Ed Miliband, to his credit, understands this. Two days before the HSBC exposé, he announced that he had written to the offshore financial centres linked to Britain as Crown dependencies or overseas territories to say that under a Labour government they would have six months to open their books or be placed on a blacklist. The angry responses emanating from Bermuda, Jersey and elsewhere were as predictable as those of the business leaders who have recently warned of doom should Labour win power. They were equally wrong-headed. Tax havens denying that their affairs remain “shrouded in darkness”, as Mr Miliband described it, makes little sense when they still have no publicly accessible registers of beneficial ownership – documents that show who owns an offshore company.

As a result, HMRC cannot check if a UK resident has set up a company in these havens, let alone whether money is being diverted there. Such secrecy encourages tax avoidance and evasion and costs the Treasury billions of pounds in lost revenue. It needs to change – and soon.

 

This article first appeared in the 13 February 2015 issue of the New Statesman, Assad vs Isis

Ukip's Nigel Farage and Paul Nuttall. Photo: Getty
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Is the general election 2017 the end of Ukip?

Ukip led the way to Brexit, but now the party is on less than 10 per cent in the polls. 

Ukip could be finished. Ukip has only ever had two MPs, but it held an outside influence on politics: without it, we’d probably never have had the EU referendum. But Brexit has turned Ukip into a single-issue party without an issue. Ukip’s sole remaining MP, Douglas Carswell, left the party in March 2017, and told Sky News’ Adam Boulton that there was “no point” to the party anymore. 

Not everyone in Ukip has given up, though: Nigel Farage told Peston on Sunday that Ukip “will survive”, and current leader Paul Nuttall will be contesting a seat this year. But Ukip is standing in fewer constituencies than last time thanks to a shortage of both money and people. Who benefits if Ukip is finished? It’s likely to be the Tories. 

Is Ukip finished? 

What are Ukip's poll ratings?

Ukip’s poll ratings peaked in June 2016 at 16 per cent. Since the leave campaign’s success, that has steadily declined so that Ukip is going into the 2017 general election on 4 per cent, according to the latest polls. If the polls can be trusted, that’s a serious collapse.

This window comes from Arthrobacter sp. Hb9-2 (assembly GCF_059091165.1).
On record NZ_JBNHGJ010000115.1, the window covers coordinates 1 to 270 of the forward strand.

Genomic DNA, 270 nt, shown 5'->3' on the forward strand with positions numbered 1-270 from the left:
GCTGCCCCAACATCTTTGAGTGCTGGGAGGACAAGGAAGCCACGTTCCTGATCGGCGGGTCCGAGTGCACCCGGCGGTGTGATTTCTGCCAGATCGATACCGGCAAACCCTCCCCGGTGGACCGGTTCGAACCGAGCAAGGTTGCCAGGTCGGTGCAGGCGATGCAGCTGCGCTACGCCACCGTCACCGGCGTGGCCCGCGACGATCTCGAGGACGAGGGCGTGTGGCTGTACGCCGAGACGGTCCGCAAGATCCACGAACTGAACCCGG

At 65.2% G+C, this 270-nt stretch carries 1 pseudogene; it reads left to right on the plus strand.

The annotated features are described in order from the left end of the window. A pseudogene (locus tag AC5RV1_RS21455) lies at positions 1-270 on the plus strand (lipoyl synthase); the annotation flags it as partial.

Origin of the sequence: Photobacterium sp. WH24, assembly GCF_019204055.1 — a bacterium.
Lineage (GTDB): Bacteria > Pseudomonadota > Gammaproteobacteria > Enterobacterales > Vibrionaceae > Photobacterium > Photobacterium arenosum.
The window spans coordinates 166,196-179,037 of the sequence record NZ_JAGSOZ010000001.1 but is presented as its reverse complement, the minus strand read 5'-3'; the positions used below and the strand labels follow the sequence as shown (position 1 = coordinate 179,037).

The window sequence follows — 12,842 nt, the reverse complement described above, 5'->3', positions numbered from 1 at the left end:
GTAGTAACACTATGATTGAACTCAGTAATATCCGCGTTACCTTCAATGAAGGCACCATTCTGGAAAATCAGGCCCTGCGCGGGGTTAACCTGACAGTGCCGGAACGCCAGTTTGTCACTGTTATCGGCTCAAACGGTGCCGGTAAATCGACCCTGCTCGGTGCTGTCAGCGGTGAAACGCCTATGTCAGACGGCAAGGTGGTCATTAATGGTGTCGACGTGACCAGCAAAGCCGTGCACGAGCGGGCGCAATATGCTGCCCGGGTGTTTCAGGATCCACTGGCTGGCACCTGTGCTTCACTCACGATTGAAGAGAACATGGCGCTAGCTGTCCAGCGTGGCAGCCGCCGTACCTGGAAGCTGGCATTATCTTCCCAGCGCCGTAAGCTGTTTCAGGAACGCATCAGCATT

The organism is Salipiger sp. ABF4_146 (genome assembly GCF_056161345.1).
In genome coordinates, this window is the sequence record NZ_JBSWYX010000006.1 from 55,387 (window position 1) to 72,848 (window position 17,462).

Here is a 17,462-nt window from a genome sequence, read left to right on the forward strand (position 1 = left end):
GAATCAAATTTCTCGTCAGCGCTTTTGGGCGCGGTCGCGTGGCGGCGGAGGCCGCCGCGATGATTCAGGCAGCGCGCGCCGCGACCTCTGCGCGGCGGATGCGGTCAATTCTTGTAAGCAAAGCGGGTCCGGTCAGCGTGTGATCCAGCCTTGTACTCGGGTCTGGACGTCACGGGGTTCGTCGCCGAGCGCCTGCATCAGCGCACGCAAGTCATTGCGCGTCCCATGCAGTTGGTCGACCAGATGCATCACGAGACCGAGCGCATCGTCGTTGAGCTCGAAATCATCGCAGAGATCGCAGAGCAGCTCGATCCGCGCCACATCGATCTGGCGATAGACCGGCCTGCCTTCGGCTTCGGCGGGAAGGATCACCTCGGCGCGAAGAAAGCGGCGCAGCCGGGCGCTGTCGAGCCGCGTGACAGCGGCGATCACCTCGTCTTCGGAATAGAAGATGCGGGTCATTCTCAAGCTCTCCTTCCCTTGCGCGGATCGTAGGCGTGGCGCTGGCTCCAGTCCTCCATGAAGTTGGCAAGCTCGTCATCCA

Can Ukip get anymore MPs?

In the 2015 general election Ukip contested nearly every seat and got 13 per cent of the vote, making it the third biggest party (although is only returned one MP). Now Ukip is reportedly struggling to find candidates and could stand in as few as 100 seats. Ukip leader Paul Nuttall will stand in Boston and Skegness, but both ex-leader Nigel Farage and donor Arron Banks have ruled themselves out of running this time.

How many members does Ukip have?

Ukip’s membership declined from 45,994 at the 2015 general election to 39,000 in 2016. That’s a worrying sign for any political party, which relies on grassroots memberships to put in the campaigning legwork.

What does Ukip's decline mean for Labour and the Conservatives? 

The rise of Ukip took votes from both the Conservatives and Labour, with a nationalist message that appealed to disaffected voters from both right and left. But the decline of Ukip only seems to be helping the Conservatives. Stephen Bush has written about how in Wales voting Ukip seems to have been a gateway drug for traditional Labour voters who are now backing the mainstream right; so the voters Ukip took from the Conservatives are reverting to the Conservatives, and the ones they took from Labour are transferring to the Conservatives too.

Ukip might be finished as an electoral force, but its influence on the rest of British politics will be felt for many years yet.